Rwanda Engages the Private Sector In Combating Air Pollution

Police officer inspects a car
Rwanda has launched a new Air Quality Monitoring System which provides access to real-time air quality information through a new website and mobile application (App).
The application and website were launched during a virtual conference to World Clean Air Day Celebration in Rwanda Tuesday, 7 September 2021.
The Rwanda Air Quality Monitoring System is built to provide data on the quality of the air in 23 sites across the country which is seen in a real-time using the Air Quality Index (AQI) measures in numerical and color code format for each station.
The system designed in collaboration with Massachusetts Institute of Technology and implemented by Rwanda Environment Management Authority and the Ministry of Education was developed under the Air Quality and Climate Change Monitoring Project, funded by the Rwanda Green Fund (FONERWA).
The Ministry of Environment said the system strengthens Rwanda’s existing field installed air quality monitoring network by providing online access to pollution readings from each station as well as data management including data sharing mechanisms.
“It will also help Rwanda to compare ground observations with satellite data through remote sensing technology to verify their accuracy, said Patrick Karera Permanent Secretary Ministry of Environment, who represented the Minister Dr. Jeanne d’Arc Mujawamariya.
In Rwanda, air pollution is a growing environmental and public health challenge caused by transport emissions being the leading cause of air pollution in urban areas – and the impact is particularly felt along busy roads where many schools are located; industries and burning wood and charcoal for cooking which not only depletes forest resources, but also causes significant respiratory illness – especially for children.
Rwanda has a zero air pollution target by 2050 and some initiatives in place include; Promoting clean cooking and the transition to cleaner fuels for cooking, Phasing out heavy fuel oil generators and investing in renewable energy generation, Creating incentives and investing in e-mobility and public transport, research and development to understand the causes and consequences and introducing Euro 4 emissions standards for vehicles.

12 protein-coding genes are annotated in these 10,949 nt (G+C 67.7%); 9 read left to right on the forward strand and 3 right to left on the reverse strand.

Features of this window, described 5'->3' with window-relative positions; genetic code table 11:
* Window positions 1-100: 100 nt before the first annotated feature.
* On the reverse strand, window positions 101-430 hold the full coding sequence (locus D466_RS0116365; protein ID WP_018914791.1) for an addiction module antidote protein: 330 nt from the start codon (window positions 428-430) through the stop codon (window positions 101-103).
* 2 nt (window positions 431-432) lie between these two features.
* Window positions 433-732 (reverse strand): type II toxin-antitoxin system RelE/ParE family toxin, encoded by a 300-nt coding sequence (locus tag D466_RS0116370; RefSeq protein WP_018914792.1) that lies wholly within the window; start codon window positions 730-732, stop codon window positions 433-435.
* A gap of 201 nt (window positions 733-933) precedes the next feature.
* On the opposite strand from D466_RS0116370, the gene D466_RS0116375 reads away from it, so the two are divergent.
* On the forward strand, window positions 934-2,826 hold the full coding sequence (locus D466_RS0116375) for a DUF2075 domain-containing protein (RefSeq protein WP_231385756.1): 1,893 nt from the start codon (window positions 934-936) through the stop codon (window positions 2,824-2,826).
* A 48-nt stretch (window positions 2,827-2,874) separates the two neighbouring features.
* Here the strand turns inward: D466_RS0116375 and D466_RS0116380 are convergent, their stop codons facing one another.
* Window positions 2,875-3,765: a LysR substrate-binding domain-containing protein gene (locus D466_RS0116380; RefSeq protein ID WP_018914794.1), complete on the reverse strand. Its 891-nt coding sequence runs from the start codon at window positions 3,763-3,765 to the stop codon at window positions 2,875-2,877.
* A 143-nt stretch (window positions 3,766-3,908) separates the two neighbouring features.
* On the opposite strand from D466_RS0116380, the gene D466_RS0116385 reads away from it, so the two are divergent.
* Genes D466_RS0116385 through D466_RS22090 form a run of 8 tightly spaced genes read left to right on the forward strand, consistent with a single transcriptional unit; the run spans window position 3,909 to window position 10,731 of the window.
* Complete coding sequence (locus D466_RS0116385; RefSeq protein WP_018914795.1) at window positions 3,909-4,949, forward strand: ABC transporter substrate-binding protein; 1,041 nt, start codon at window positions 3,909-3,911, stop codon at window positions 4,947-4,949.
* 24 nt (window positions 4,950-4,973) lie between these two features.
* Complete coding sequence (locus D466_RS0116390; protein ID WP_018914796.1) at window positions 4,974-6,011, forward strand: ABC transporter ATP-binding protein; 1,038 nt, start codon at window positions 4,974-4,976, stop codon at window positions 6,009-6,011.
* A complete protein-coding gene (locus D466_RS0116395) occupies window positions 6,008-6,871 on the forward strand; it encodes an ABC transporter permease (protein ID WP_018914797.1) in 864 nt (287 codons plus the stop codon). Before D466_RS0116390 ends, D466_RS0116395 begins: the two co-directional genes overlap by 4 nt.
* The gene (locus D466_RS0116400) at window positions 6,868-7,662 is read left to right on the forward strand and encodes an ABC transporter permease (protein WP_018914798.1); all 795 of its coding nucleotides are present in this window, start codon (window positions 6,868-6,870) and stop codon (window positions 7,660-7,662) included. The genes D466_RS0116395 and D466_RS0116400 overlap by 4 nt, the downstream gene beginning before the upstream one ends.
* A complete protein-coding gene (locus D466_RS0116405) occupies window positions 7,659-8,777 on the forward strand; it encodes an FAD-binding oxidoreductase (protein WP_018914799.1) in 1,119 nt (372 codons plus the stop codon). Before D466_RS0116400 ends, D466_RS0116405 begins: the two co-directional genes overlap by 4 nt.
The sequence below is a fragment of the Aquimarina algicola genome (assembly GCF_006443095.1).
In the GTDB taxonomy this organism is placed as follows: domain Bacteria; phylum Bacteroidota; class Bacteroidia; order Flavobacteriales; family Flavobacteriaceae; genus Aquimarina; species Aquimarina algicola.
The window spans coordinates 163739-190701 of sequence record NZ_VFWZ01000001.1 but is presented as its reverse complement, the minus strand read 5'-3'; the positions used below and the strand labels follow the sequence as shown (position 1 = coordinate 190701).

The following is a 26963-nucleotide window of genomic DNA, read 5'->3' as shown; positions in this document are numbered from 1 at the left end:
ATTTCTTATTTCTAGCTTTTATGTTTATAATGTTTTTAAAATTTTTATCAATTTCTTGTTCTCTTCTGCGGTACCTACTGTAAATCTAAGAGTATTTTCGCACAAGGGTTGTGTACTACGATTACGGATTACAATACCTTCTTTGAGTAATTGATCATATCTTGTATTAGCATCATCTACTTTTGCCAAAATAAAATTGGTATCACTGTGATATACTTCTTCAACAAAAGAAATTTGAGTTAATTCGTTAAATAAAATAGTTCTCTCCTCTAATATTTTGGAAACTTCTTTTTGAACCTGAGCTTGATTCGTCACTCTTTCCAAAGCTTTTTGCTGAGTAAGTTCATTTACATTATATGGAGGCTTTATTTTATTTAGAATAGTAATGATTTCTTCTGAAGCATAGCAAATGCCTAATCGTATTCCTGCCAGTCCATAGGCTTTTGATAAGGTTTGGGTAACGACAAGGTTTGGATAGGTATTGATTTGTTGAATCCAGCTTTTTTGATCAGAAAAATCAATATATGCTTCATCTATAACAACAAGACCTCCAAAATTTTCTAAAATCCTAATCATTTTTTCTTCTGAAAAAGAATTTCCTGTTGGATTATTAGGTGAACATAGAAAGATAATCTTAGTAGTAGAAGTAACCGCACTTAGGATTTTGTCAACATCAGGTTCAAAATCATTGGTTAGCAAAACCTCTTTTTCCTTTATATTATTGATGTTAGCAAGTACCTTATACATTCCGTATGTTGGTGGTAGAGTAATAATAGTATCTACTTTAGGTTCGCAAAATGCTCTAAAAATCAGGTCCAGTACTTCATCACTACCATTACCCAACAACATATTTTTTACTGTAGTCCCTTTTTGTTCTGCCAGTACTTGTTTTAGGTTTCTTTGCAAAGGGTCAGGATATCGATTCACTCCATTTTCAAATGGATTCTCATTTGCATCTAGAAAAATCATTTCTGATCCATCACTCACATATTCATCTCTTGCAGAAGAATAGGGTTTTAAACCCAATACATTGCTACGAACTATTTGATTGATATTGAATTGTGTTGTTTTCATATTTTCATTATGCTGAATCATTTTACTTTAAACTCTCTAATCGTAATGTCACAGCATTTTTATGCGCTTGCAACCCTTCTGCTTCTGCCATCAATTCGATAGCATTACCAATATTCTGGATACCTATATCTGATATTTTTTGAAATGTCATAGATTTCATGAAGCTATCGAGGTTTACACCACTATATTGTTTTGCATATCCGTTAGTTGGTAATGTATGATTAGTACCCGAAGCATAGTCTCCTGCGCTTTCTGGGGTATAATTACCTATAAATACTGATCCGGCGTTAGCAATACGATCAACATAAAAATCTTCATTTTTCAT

Others include implementing Car Free Day in Kigali and secondary cities and conducting vehicle and industry emissions testing.
Karera said while these initiatives are yet to reach the scale needed to fully address air pollution in Rwanda, they are moving the country in the right direction, there is need for private sector to come on board.
“We call on the private sector to play their part to improve our air, and provide a safe and healthy environment in which our kids can grow and develop. Companies can join the effort by tracking and reducing air pollutants and greenhouse gases from facilities and supply chains and investing in and promoting products, solutions, and technologies that cut emissions and reduce pollution,” Karera said.
The PS said that Rwandans to use of the Air Quality Monitoring System as it is a revolution in how we understand and respond to the challenge of poor air quality.
“We can assess in real time and respond immediately. This tool will be invaluable to improve the health and well-being of all Rwandans and build the country’s reputation as a preferred destination for investment, travel and events,” he said.
This was emphasized by messages from two young students (Keila and Abiella) from Kigali Parents School and Green Hills Academy who also made a strong call to action for all.
The Director General Rwanda Environment Management Authority (REMA) Juliet Kabera thanked all partners jointly who enabled Rwanda’s effort to beat air pollution through technical and financial support and called for the switch to sustainable energy sources.
“Air pollution is a global challenge, and Rwanda is not immune from the harm it causes. I encourage you to think about how you can reduce the air pollution you create – from switching to electric or gas cooking to planting trees, walking more and not idling your car, there are many things we can all do,” Kabera said.
Today, more than ninety percent of humanity is exposed to polluted air. The result is an estimated seven million premature deaths every year, making air pollution one of the main avoidable causes of death and disease globally.



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